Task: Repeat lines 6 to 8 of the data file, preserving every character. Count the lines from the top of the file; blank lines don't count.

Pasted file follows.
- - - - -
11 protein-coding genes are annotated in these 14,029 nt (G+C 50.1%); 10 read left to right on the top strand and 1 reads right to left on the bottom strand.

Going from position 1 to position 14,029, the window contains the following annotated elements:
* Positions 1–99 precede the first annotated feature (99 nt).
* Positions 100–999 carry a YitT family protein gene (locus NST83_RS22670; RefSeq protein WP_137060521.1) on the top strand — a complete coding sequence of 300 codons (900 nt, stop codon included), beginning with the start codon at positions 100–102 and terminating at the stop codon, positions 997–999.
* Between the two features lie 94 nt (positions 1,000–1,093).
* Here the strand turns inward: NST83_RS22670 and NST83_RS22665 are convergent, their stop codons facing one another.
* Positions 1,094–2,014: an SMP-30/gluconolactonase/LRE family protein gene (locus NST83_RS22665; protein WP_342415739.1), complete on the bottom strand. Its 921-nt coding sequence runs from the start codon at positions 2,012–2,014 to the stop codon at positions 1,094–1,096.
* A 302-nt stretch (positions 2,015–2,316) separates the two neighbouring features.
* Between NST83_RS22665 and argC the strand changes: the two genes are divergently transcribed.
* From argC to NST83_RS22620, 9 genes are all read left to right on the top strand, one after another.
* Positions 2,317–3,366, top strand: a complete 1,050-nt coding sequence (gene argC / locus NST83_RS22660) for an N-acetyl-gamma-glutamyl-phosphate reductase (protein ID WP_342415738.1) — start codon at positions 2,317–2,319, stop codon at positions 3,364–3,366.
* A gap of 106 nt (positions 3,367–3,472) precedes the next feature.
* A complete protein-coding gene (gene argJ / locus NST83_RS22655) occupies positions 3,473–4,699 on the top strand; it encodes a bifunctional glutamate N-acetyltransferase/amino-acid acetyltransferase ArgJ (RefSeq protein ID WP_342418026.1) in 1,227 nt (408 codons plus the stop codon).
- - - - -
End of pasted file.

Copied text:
* Here the strand turns inward: NST83_RS22670 and NST83_RS22665 are convergent, their stop codons facing one another.
* Positions 1,094–2,014: an SMP-30/gluconolactonase/LRE family protein gene (locus NST83_RS22665; protein WP_342415739.1), complete on the bottom strand. Its 921-nt coding sequence runs from the start codon at positions 2,012–2,014 to the stop codon at positions 1,094–1,096.
* A 302-nt stretch (positions 2,015–2,316) separates the two neighbouring features.